When a woman is pregnant and their baby is most likely breech, firmly settled in the uterus in the “upside down” position, the delivery may mean a cesarian section instead of vaginal birth, with the potential of a longer, more complicated recovery for Mom. But what does a breech position mean for a Baby?
Alzein Pediatrics explains what breech means, what can happen to the Baby, and what can be done to alleviate any complications.
Research shows that 3 – 4% of full-term infants are born breech. Of those infants born breech, approximately 11% of those babies were born with at least one congenital abnormality (a defect that is present at birth) versus 5% of full-term infants who are born not breech.
A baby born breech means that the baby is positioned in the uterus with feet or butt down instead of head down during the final weeks of pregnancy. There are four different positions that the baby could be in if breech:
- Complete Breech: Baby’s buttocks are pointed towards the vagina with hips and knees flexed
- Frank Breech: Baby’s buttocks are pointed towards the vagina with legs pointed straight up, positioning the feet towards the baby’s head
- Footling Breech: Baby’s feet point downward, positioned to be delivered first
- Transverse Lie: Baby is lying horizontally across the womb instead of vertically
These positions make vaginal births difficult, but sometimes not impossible. The type of delivery you have will depend on the status of your and your baby’s health and safety. Often, a cesarian birth is safer. During vaginal delivery, a breech baby risks dislocated or broken bones in their arms or legs, flattening or twisting of the umbilical cord that may limit oxygen flow leading to nerve or brain damage, or other complications.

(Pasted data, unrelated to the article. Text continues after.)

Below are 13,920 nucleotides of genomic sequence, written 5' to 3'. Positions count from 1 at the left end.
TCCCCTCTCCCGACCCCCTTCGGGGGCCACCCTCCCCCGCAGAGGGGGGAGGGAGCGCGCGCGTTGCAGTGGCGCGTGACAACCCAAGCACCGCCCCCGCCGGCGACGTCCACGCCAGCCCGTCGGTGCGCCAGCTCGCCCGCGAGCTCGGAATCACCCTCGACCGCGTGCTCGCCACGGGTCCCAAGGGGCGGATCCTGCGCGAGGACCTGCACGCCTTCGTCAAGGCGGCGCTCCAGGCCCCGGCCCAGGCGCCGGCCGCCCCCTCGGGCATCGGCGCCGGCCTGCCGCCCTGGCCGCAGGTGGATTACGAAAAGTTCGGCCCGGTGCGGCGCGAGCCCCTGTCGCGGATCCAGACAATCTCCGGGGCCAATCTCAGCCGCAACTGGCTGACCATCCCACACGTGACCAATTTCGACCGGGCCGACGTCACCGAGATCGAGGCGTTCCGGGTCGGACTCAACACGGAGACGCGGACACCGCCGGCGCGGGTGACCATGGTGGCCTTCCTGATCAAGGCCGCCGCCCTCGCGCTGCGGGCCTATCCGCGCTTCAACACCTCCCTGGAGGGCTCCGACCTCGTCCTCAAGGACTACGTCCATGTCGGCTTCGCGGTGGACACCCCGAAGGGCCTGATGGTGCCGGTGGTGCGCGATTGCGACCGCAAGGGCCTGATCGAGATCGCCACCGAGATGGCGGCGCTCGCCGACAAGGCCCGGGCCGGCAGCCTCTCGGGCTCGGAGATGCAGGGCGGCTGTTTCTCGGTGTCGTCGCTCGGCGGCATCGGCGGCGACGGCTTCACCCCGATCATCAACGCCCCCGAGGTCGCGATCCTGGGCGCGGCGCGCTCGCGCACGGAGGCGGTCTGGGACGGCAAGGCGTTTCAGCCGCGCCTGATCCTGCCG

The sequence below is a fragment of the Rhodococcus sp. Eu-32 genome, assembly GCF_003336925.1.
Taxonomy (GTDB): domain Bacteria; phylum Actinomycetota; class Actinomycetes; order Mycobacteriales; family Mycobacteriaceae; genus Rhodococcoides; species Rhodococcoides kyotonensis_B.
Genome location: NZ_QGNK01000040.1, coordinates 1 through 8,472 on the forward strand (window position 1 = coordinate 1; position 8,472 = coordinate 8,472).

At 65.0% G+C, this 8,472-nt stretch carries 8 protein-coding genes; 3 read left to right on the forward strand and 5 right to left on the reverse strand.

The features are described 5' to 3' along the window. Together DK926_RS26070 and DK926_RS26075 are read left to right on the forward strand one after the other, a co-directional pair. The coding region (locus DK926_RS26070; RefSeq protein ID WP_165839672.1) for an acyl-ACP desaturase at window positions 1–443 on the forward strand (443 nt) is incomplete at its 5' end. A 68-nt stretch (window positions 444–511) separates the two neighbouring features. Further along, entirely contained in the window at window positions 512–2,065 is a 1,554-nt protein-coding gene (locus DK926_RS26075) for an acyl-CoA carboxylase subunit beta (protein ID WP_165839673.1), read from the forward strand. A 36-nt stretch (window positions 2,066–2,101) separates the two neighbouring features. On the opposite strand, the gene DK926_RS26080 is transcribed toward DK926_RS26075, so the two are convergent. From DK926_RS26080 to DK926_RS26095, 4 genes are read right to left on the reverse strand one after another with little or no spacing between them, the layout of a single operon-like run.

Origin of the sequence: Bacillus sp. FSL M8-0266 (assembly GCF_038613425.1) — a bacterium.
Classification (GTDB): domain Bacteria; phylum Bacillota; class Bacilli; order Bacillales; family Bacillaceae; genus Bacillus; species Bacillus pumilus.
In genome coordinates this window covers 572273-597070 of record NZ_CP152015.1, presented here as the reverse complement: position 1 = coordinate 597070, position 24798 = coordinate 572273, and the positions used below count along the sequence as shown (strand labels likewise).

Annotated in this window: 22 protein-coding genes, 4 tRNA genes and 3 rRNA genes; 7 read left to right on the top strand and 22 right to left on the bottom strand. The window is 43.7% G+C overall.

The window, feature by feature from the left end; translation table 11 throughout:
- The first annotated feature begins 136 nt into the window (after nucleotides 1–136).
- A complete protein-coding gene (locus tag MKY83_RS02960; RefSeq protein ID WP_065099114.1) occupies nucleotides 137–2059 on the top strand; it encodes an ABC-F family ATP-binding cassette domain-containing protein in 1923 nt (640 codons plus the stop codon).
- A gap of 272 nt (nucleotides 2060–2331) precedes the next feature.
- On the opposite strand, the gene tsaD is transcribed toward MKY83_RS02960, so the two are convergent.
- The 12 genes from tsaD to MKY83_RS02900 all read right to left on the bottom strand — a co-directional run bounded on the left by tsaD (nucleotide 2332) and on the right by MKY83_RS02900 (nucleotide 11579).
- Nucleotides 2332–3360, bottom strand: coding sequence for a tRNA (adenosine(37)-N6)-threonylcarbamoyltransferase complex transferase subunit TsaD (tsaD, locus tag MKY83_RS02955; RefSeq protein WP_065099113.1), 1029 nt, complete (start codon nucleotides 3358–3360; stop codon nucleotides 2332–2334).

Hip Deformity or Dysplasia
Because of the limited movement allowed in the breech position, the hip joint may become partially or completely dislocated. Baby’s hip socket may not fully cover the ball portion of the upper thighbone. Alzein Pediatrics checks all babies for hip issues. If hip dysplasia is present, a soft brace may be used to correct it. If larger problems are diagnosed, the baby may be recommended to a specialist or to physical therapy.
Chromosomal Anomalies and Down Syndrome
Babies with abnormalities in their chromosome structure are likely to have low muscle tone, and so have difficulty or are unable to a vertical position before birth. After birth, occupational and physical therapy will help children strengthen their muscles and fine motor skills.
Breech Happens – And That’s OK
There is nothing you can do to prevent a breech baby and it’s most likely your baby will not encounter any issues after birth – just 11% of breech babies do.
If your breech baby does fall into that 11%, Alzein Pediatrics is here with resources and medical processes to support your child.